On October 10, 2009, about 1545 eastern daylight time, a Beech E35, N3515B, was substantially damaged during a takeoff attempt from a hayfield in Mount Morris, New York. The certificated private pilot was seriously injured. Visual meteorological conditions prevailed, and no flight plan had been filed for the local personal flight, which was conducted under the provisions of 14 Code of Federal Regulations Part 91. Use your browsers 'back' function to return to synopsisReturn to Query Page
According to initial reports from the pilot, the airplane had a history of the entry door popping open during takeoff and he was trying to troubleshoot the problem. The pilot attempted to take off from runway 4 at J.C. Palermo Airpark, Mount Morris, New York, a 1,200-foot runway at an elevation of 962 feet. However, when the door popped open, he became startled and aborted the takeoff, but too late to stay on the runway. The pilot also acknowledged that he attempted to take off downwind.
In a later telephone interview, the pilot confirmed that he attempted the downwind takeoff, and while doing so, the airplane’s door opened. He also stated that the airplane never left the ground, and he therefore was conducting a high speed taxi. However, as noted in a state police report, three witnesses reported that the airplane did take off, with one stating that it reached an altitude of about 25 feet above the runway, before it landed in a hayfield beyond the end of the runway.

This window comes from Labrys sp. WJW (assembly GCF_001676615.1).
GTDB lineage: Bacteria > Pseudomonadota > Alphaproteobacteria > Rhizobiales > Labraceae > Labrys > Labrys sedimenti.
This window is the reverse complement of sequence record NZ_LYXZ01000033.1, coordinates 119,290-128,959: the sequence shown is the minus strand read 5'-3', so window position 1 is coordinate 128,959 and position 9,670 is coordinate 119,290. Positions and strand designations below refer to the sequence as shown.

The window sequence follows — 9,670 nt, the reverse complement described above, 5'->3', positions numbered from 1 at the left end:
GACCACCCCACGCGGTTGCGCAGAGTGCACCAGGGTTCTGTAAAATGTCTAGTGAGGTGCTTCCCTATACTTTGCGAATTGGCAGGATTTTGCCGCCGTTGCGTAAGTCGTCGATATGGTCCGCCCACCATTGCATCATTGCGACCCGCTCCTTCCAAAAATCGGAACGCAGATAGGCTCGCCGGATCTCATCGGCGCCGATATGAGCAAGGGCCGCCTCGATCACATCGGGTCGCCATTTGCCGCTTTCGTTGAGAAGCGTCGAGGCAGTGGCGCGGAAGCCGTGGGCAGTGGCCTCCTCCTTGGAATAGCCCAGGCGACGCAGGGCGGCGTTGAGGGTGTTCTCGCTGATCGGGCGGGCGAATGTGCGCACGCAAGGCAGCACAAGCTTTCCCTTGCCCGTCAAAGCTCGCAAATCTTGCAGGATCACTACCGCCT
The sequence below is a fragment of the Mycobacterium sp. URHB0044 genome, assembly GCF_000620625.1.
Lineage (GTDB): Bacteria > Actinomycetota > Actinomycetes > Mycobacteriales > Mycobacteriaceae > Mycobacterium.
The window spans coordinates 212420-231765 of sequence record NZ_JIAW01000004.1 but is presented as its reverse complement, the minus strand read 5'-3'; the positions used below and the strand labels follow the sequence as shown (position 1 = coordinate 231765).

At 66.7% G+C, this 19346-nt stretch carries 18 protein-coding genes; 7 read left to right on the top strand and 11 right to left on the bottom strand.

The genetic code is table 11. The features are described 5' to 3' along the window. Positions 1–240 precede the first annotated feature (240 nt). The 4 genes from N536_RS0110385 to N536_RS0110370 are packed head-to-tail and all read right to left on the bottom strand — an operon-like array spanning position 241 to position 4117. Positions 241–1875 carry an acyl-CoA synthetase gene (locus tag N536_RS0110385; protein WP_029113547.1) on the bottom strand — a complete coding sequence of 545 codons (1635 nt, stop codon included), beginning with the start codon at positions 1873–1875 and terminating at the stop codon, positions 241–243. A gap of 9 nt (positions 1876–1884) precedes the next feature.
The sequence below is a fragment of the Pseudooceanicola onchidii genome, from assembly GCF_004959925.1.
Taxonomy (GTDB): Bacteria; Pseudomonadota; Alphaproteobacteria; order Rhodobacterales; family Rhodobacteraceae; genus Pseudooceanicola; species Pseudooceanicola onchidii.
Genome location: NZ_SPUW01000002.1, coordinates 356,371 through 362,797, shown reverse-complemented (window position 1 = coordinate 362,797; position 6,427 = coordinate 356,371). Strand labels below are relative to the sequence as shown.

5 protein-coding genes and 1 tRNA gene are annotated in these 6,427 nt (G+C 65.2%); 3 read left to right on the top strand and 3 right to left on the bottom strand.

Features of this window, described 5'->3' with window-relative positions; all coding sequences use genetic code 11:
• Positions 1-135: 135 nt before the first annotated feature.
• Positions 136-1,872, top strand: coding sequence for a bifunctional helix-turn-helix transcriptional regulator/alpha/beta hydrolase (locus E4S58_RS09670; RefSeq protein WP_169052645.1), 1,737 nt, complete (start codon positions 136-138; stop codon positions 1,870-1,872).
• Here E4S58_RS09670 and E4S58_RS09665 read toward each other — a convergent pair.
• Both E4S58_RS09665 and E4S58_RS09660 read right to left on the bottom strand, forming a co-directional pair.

The pilot never mentioned a second takeoff attempt. Two of the three witnesses stated that after landing in the hayfield beyond the runway, the pilot got out, inspected the airplane, and stated, “I think everything’s okay.” He later taxied the airplane across the hayfield and made a second takeoff attempt from there rather than the runway. Both witnesses indicated that the airplane briefly became airborne again before settling back down onto the field.
The state police report noted ground scars about 600 feet in length which led through a hedgerow and across the drainage ditch to the airplane, which sustained fuselage and left wing damage.
According to a Federal Aviation Administration (FAA) inspector, the ground scars headed northeast toward the airplane. In addition, the hayfield had a rough, uneven surface to it.
The pilot stated that, other than the access door, there were no mechanical anomalies with the airplane.
The pilot’s latest FAA medical certificate was “pending” as of May 23, 2000. According to a list provided to the FAA inspector, the pilot was utilizing prescribed medications on a daily basis, including alprazolam, carbamazepine, fluoxetine, and buspirone.
The pilot also stated that he had lost his logbook and had not had a biennial flight review “in a few years,” but continued to fly on a regular basis.
Weather, recorded at the airport in Dansville, New York, about 12 nautical miles (nm) to the southeast, at 1554, included winds from 280 degrees true at 8 knots. Weather, recorded at the airport in Rochester, New York, about 25 nm to the northeast, at 1554, included winds from 280 degrees true at 6 knots.